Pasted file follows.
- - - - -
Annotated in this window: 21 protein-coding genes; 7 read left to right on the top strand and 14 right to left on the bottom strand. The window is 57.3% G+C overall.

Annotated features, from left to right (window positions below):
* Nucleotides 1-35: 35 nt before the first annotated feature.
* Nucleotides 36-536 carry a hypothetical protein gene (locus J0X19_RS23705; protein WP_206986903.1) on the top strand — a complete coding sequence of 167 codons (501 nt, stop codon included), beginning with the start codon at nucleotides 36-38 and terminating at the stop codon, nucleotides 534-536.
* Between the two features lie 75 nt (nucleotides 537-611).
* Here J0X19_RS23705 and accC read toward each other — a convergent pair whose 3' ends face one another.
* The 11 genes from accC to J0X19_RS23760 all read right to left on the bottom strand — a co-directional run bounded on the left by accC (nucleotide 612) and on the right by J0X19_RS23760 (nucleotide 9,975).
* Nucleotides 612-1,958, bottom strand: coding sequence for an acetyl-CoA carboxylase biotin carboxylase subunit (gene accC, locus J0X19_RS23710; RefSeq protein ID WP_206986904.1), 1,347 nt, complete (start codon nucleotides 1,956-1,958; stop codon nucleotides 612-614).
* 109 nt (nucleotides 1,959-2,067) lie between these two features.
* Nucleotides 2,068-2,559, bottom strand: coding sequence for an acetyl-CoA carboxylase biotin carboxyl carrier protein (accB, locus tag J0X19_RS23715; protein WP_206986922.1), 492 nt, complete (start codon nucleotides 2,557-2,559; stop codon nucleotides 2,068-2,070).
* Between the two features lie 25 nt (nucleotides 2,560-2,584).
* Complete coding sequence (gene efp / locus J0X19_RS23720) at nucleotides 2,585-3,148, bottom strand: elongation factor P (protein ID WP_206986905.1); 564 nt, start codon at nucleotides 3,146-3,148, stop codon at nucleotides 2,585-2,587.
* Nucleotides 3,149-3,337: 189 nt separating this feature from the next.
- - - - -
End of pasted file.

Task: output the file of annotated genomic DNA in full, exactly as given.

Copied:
Annotated in this window: 21 protein-coding genes; 7 read left to right on the top strand and 14 right to left on the bottom strand. The window is 57.3% G+C overall.

Annotated features, from left to right (window positions below):
* Nucleotides 1-35: 35 nt before the first annotated feature.
* Nucleotides 36-536 carry a hypothetical protein gene (locus J0X19_RS23705; protein WP_206986903.1) on the top strand — a complete coding sequence of 167 codons (501 nt, stop codon included), beginning with the start codon at nucleotides 36-38 and terminating at the stop codon, nucleotides 534-536.
* Between the two features lie 75 nt (nucleotides 537-611).
* Here J0X19_RS23705 and accC read toward each other — a convergent pair whose 3' ends face one another.
* The 11 genes from accC to J0X19_RS23760 all read right to left on the bottom strand — a co-directional run bounded on the left by accC (nucleotide 612) and on the right by J0X19_RS23760 (nucleotide 9,975).
* Nucleotides 612-1,958, bottom strand: coding sequence for an acetyl-CoA carboxylase biotin carboxylase subunit (gene accC, locus J0X19_RS23710; RefSeq protein ID WP_206986904.1), 1,347 nt, complete (start codon nucleotides 1,956-1,958; stop codon nucleotides 612-614).
* 109 nt (nucleotides 1,959-2,067) lie between these two features.
* Nucleotides 2,068-2,559, bottom strand: coding sequence for an acetyl-CoA carboxylase biotin carboxyl carrier protein (accB, locus tag J0X19_RS23715; protein WP_206986922.1), 492 nt, complete (start codon nucleotides 2,557-2,559; stop codon nucleotides 2,068-2,070).
* Between the two features lie 25 nt (nucleotides 2,560-2,584).
* Complete coding sequence (gene efp / locus J0X19_RS23720) at nucleotides 2,585-3,148, bottom strand: elongation factor P (protein ID WP_206986905.1); 564 nt, start codon at nucleotides 3,146-3,148, stop codon at nucleotides 2,585-2,587.
* Nucleotides 3,149-3,337: 189 nt separating this feature from the next.